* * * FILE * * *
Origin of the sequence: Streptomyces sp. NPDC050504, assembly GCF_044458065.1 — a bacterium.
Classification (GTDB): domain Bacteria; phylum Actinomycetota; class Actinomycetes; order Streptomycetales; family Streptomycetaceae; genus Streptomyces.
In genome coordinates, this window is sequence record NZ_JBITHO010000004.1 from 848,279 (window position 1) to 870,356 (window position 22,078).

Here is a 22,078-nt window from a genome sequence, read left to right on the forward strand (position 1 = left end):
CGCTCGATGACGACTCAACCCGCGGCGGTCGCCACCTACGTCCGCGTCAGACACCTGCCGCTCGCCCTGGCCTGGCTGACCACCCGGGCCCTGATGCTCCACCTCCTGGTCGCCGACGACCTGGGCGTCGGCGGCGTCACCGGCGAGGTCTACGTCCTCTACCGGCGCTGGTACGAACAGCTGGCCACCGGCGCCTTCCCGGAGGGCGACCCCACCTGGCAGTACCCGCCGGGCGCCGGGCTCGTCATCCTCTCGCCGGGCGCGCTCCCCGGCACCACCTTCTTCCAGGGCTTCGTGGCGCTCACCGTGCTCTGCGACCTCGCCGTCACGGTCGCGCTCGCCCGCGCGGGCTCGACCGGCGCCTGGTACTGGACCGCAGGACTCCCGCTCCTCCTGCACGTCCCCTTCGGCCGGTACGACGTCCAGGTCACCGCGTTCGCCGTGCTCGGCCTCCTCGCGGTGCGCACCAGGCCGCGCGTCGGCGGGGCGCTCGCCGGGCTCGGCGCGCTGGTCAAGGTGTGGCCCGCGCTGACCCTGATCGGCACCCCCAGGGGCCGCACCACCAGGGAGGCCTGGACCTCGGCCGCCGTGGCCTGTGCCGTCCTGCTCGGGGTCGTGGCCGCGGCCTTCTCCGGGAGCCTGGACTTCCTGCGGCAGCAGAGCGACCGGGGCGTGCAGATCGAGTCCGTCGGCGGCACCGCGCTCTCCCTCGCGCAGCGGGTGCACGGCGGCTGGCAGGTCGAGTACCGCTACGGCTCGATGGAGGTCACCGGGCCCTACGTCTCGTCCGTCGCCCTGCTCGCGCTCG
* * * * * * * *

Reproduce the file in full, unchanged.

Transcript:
Origin of the sequence: Streptomyces sp. NPDC050504, assembly GCF_044458065.1 — a bacterium.
Classification (GTDB): domain Bacteria; phylum Actinomycetota; class Actinomycetes; order Streptomycetales; family Streptomycetaceae; genus Streptomyces.
In genome coordinates, this window is sequence record NZ_JBITHO010000004.1 from 848,279 (window position 1) to 870,356 (window position 22,078).

Here is a 22,078-nt window from a genome sequence, read left to right on the forward strand (position 1 = left end):
CGCTCGATGACGACTCAACCCGCGGCGGTCGCCACCTACGTCCGCGTCAGACACCTGCCGCTCGCCCTGGCCTGGCTGACCACCCGGGCCCTGATGCTCCACCTCCTGGTCGCCGACGACCTGGGCGTCGGCGGCGTCACCGGCGAGGTCTACGTCCTCTACCGGCGCTGGTACGAACAGCTGGCCACCGGCGCCTTCCCGGAGGGCGACCCCACCTGGCAGTACCCGCCGGGCGCCGGGCTCGTCATCCTCTCGCCGGGCGCGCTCCCCGGCACCACCTTCTTCCAGGGCTTCGTGGCGCTCACCGTGCTCTGCGACCTCGCCGTCACGGTCGCGCTCGCCCGCGCGGGCTCGACCGGCGCCTGGTACTGGACCGCAGGACTCCCGCTCCTCCTGCACGTCCCCTTCGGCCGGTACGACGTCCAGGTCACCGCGTTCGCCGTGCTCGGCCTCCTCGCGGTGCGCACCAGGCCGCGCGTCGGCGGGGCGCTCGCCGGGCTCGGCGCGCTGGTCAAGGTGTGGCCCGCGCTGACCCTGATCGGCACCCCCAGGGGCCGCACCACCAGGGAGGCCTGGACCTCGGCCGCCGTGGCCTGTGCCGTCCTGCTCGGGGTCGTGGCCGCGGCCTTCTCCGGGAGCCTGGACTTCCTGCGGCAGCAGAGCGACCGGGGCGTGCAGATCGAGTCCGTCGGCGGCACCGCGCTCTCCCTCGCGCAGCGGGTGCACGGCGGCTGGCAGGTCGAGTACCGCTACGGCTCGATGGAGGTCACCGGGCCCTACGTCTCGTCCGTCGCCCTGCTCGCGCTCG